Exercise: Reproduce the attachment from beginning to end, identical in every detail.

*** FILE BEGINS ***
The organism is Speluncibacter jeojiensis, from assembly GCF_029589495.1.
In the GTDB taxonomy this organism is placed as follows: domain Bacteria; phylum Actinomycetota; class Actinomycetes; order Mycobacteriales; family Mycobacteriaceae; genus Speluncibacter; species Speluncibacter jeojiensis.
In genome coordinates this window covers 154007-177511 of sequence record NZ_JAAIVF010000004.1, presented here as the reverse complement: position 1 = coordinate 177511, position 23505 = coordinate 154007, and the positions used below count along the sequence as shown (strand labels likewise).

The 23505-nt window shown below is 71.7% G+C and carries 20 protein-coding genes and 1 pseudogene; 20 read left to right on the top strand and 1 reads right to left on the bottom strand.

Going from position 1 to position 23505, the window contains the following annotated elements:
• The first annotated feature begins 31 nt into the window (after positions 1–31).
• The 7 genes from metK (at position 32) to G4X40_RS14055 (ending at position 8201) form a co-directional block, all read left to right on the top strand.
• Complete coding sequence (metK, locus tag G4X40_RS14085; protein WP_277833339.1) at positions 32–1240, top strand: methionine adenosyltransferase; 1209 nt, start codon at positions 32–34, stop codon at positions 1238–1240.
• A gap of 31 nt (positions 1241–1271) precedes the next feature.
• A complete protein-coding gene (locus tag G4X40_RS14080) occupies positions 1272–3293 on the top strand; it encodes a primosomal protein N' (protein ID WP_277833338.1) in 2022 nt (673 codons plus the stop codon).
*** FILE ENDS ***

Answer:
The organism is Speluncibacter jeojiensis, from assembly GCF_029589495.1.
In the GTDB taxonomy this organism is placed as follows: domain Bacteria; phylum Actinomycetota; class Actinomycetes; order Mycobacteriales; family Mycobacteriaceae; genus Speluncibacter; species Speluncibacter jeojiensis.
In genome coordinates this window covers 154007-177511 of sequence record NZ_JAAIVF010000004.1, presented here as the reverse complement: position 1 = coordinate 177511, position 23505 = coordinate 154007, and the positions used below count along the sequence as shown (strand labels likewise).

The 23505-nt window shown below is 71.7% G+C and carries 20 protein-coding genes and 1 pseudogene; 20 read left to right on the top strand and 1 reads right to left on the bottom strand.

Going from position 1 to position 23505, the window contains the following annotated elements:
• The first annotated feature begins 31 nt into the window (after positions 1–31).
• The 7 genes from metK (at position 32) to G4X40_RS14055 (ending at position 8201) form a co-directional block, all read left to right on the top strand.
• Complete coding sequence (metK, locus tag G4X40_RS14085; protein WP_277833339.1) at positions 32–1240, top strand: methionine adenosyltransferase; 1209 nt, start codon at positions 32–34, stop codon at positions 1238–1240.
• A gap of 31 nt (positions 1241–1271) precedes the next feature.
• A complete protein-coding gene (locus tag G4X40_RS14080) occupies positions 1272–3293 on the top strand; it encodes a primosomal protein N' (protein ID WP_277833338.1) in 2022 nt (673 codons plus the stop codon).